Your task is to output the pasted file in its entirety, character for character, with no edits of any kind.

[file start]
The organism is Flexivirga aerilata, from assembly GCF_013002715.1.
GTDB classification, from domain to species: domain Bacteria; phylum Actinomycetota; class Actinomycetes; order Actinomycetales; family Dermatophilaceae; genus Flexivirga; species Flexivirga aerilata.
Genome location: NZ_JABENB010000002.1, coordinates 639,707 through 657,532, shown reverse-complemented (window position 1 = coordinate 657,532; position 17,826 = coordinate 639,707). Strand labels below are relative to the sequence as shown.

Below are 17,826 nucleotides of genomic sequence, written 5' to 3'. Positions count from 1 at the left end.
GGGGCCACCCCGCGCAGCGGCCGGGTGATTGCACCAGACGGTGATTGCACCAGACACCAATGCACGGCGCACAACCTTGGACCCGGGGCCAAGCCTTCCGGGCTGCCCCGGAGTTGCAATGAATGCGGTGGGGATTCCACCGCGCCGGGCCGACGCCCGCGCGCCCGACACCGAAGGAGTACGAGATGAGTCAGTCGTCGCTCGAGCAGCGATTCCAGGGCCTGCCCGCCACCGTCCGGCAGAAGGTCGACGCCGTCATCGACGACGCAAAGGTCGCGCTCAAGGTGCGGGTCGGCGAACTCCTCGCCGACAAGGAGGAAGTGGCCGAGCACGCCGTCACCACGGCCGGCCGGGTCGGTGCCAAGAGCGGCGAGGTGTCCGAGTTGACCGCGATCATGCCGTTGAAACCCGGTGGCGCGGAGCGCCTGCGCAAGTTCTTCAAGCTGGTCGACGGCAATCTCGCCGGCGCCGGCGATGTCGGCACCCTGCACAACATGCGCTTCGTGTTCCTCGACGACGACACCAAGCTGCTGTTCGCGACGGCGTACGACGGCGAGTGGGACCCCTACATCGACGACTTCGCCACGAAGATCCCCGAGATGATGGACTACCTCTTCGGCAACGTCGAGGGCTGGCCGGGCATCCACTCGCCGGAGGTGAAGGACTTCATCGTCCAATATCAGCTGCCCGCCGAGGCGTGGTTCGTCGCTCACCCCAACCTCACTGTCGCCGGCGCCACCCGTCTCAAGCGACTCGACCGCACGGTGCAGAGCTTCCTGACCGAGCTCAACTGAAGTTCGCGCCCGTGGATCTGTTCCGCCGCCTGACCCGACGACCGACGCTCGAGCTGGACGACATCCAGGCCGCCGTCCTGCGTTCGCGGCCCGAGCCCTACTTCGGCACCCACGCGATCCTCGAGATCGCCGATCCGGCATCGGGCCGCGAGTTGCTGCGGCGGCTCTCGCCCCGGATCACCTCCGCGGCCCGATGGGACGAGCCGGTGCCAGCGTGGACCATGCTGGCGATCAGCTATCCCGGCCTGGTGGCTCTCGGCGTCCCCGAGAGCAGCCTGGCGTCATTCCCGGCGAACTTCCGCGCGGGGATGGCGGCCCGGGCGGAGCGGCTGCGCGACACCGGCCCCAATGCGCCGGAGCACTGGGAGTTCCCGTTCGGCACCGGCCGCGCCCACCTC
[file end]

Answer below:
The organism is Flexivirga aerilata, from assembly GCF_013002715.1.
GTDB classification, from domain to species: domain Bacteria; phylum Actinomycetota; class Actinomycetes; order Actinomycetales; family Dermatophilaceae; genus Flexivirga; species Flexivirga aerilata.
Genome location: NZ_JABENB010000002.1, coordinates 639,707 through 657,532, shown reverse-complemented (window position 1 = coordinate 657,532; position 17,826 = coordinate 639,707). Strand labels below are relative to the sequence as shown.

Below are 17,826 nucleotides of genomic sequence, written 5' to 3'. Positions count from 1 at the left end.
GGGGCCACCCCGCGCAGCGGCCGGGTGATTGCACCAGACGGTGATTGCACCAGACACCAATGCACGGCGCACAACCTTGGACCCGGGGCCAAGCCTTCCGGGCTGCCCCGGAGTTGCAATGAATGCGGTGGGGATTCCACCGCGCCGGGCCGACGCCCGCGCGCCCGACACCGAAGGAGTACGAGATGAGTCAGTCGTCGCTCGAGCAGCGATTCCAGGGCCTGCCCGCCACCGTCCGGCAGAAGGTCGACGCCGTCATCGACGACGCAAAGGTCGCGCTCAAGGTGCGGGTCGGCGAACTCCTCGCCGACAAGGAGGAAGTGGCCGAGCACGCCGTCACCACGGCCGGCCGGGTCGGTGCCAAGAGCGGCGAGGTGTCCGAGTTGACCGCGATCATGCCGTTGAAACCCGGTGGCGCGGAGCGCCTGCGCAAGTTCTTCAAGCTGGTCGACGGCAATCTCGCCGGCGCCGGCGATGTCGGCACCCTGCACAACATGCGCTTCGTGTTCCTCGACGACGACACCAAGCTGCTGTTCGCGACGGCGTACGACGGCGAGTGGGACCCCTACATCGACGACTTCGCCACGAAGATCCCCGAGATGATGGACTACCTCTTCGGCAACGTCGAGGGCTGGCCGGGCATCCACTCGCCGGAGGTGAAGGACTTCATCGTCCAATATCAGCTGCCCGCCGAGGCGTGGTTCGTCGCTCACCCCAACCTCACTGTCGCCGGCGCCACCCGTCTCAAGCGACTCGACCGCACGGTGCAGAGCTTCCTGACCGAGCTCAACTGAAGTTCGCGCCCGTGGATCTGTTCCGCCGCCTGACCCGACGACCGACGCTCGAGCTGGACGACATCCAGGCCGCCGTCCTGCGTTCGCGGCCCGAGCCCTACTTCGGCACCCACGCGATCCTCGAGATCGCCGATCCGGCATCGGGCCGCGAGTTGCTGCGGCGGCTCTCGCCCCGGATCACCTCCGCGGCCCGATGGGACGAGCCGGTGCCAGCGTGGACCATGCTGGCGATCAGCTATCCCGGCCTGGTGGCTCTCGGCGTCCCCGAGAGCAGCCTGGCGTCATTCCCGGCGAACTTCCGCGCGGGGATGGCGGCCCGGGCGGAGCGGCTGCGCGACACCGGCCCCAATGCGCCGGAGCACTGGGAGTTCCCGTTCGGCACCGGCCGCGCCCACCTC